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I'm using Windows 10 with WSL2. In all the terminals I have tried so far, I quickly encounter a broken command line. After pressing ENTER, the actual command appears differently, parts of the command prompt are deleted, editing does not occur at the cursor position, and random spaces are added, among other issues. Today has been particularly challenging, making it difficult for me to work effectively.

Maybe it happens after scrolling the history with the up/down arrow keys.
Restarting WSL, clearing terminal, restarting terminal don't help.
So after restarting I scroll the history and boom!

Any idea how to fix it? I read there's some RESET command for terminal. How to reset? Maybe that could help...

Here just one example: after executing git log... I return back to the command with the arrow up key but the end of the command prompt is partially destroyed as well as the beginning of the command. enter image description here

[16:25:20] blade@DESKTOP-VQABTK7:/bytex/site$ echo $PS1; echo;
\[\e]0;\u@\h: \w\a\]${debian_chroot:+($debian_chroot)}\[\033[01;32m\]\u@\h\[\033[00m\]:\[\033[01;34m\]\w\[\033[00m\]\$

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  • To successfully wrap lines and edit the command line, the shell needs to be told which characters in your prompt string cause the cursor position to advance (= regular characters) and which won't (= escape sequences to set colors, update the terminal title etc.). Your symptoms would be exactly what happens if this has not been done correctly. Which shell are you using, and what is the value of your prompt string ($PS1 in POSIX-compatible shells)?
    – telcoM
    Jun 6, 2023 at 14:02
  • @telcoM added to the question Jun 6, 2023 at 14:27

1 Answer 1

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This looks like a fairly standard colorized version of a Debian/Ubuntu/Mint default prompt.

\[           # begin non-advancing characters
\e]0;        # escape sequence to update terminal title
\u@\h: \w    # sets title to <user>@<host>: <working directory>
\a           # end terminal title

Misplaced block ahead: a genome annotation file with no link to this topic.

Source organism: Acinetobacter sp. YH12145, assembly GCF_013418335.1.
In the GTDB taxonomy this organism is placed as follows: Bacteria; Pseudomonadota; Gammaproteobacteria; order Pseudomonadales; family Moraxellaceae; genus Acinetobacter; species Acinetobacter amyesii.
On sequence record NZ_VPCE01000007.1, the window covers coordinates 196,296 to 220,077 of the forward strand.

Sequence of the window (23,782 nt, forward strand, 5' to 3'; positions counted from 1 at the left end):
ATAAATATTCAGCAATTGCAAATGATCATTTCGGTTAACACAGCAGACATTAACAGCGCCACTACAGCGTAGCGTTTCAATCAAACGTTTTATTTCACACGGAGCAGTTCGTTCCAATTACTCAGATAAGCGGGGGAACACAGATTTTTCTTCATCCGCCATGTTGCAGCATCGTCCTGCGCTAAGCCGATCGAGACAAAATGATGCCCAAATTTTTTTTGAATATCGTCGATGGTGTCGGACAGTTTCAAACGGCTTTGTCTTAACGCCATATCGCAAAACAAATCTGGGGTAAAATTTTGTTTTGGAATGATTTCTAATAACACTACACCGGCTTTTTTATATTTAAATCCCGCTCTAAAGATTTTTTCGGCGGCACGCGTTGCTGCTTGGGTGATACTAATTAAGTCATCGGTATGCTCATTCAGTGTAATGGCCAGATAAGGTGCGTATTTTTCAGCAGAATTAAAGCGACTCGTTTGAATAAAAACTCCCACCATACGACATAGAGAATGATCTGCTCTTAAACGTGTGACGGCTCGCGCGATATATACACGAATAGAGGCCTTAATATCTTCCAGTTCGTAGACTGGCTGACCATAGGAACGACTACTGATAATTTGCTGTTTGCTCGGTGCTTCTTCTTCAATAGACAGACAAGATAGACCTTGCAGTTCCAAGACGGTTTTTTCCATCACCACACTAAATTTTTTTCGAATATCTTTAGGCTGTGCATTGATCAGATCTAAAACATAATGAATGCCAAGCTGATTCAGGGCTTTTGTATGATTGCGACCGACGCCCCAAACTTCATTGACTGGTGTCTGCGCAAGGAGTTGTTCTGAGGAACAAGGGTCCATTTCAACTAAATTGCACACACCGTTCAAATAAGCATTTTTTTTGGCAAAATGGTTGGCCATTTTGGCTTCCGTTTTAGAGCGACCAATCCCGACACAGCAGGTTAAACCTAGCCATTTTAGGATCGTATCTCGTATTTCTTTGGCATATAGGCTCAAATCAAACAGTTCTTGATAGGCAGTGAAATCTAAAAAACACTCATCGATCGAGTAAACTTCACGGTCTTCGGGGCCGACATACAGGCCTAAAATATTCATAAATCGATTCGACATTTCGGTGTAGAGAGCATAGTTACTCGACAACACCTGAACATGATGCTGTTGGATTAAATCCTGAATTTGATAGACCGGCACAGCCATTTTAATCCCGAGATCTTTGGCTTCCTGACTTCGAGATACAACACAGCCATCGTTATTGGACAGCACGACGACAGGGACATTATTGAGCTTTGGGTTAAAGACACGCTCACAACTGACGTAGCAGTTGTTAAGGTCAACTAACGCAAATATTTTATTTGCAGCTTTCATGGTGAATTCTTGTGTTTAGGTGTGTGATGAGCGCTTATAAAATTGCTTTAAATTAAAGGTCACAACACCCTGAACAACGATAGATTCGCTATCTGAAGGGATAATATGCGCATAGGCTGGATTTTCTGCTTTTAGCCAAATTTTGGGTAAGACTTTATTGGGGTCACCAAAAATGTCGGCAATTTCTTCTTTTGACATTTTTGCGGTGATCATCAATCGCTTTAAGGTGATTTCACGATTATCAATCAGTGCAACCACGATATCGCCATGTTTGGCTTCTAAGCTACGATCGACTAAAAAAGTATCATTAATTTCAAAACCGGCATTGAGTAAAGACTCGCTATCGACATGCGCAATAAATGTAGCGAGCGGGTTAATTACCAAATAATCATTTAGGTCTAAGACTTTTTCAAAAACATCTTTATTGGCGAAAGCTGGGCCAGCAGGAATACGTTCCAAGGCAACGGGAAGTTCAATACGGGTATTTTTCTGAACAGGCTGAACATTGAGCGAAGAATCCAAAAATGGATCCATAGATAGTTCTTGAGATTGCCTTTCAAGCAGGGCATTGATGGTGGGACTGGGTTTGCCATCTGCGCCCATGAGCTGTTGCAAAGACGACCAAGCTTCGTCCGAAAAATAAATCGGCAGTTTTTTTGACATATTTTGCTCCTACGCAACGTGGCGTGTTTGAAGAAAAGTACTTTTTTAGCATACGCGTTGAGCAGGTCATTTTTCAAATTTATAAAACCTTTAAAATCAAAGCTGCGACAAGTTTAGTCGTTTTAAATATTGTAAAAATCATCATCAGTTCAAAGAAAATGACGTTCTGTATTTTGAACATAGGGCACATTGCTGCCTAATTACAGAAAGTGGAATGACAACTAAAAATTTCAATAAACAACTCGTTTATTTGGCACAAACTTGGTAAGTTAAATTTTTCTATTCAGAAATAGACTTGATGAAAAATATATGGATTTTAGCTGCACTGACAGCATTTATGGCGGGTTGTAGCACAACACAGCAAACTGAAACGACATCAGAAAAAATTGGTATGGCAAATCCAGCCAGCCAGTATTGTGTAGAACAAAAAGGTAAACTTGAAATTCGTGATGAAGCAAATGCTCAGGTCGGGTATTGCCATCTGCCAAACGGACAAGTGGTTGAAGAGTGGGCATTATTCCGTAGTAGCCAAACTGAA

\]           # end non-advancing characters
${debian_chroot:+($debian_chroot)} # if within a Debian chroot, name of the chroot env
\[           # begin non-advancing characters
\033[01;32m  # escape sequence to set colors
\]           # end non-advancing characters
\u@\h        # output <user>@<host> for the prompt
\[           # begin non-advancing characters
\033[00m     # escape sequence to set colors
\]           # end non-advancing characters
:            # output :
\[           # begin non-advancing characters
\033[01;34m  # escape sequence to set colors
\]           # end non-advancing characters
\w           # output current working directory
\[           # begin non-advancing characters
\033[00m     # escape sequence to set colors
\]           # end non-advancing characters
\$           # output $ if a regular user, or # if root
<space>      # output a space after prompt

Note that the terminal title is also correctly counted as non-advancing characters.

But this would result in a prompt that looks like (simulated without colors):

blade@DESKTOP-VQABTK7:/bytex/site$ 

Where does the timestamp at the beginning come from?

Do you have $PROMPT_COMMAND set?

To produce your prompt cleanly, remove whatever hack currently causes the timestamp prefix to your prompt, and try this PS1 setting instead:

PS1='[\t] \[\e]0;\u@\h: \w\a\]${debian_chroot:+($debian_chroot)}\[\033[01;32m\]\u@\h\[\033[00m\]:\[\033[01;34m\]\w\[\033[00m\]\$ '

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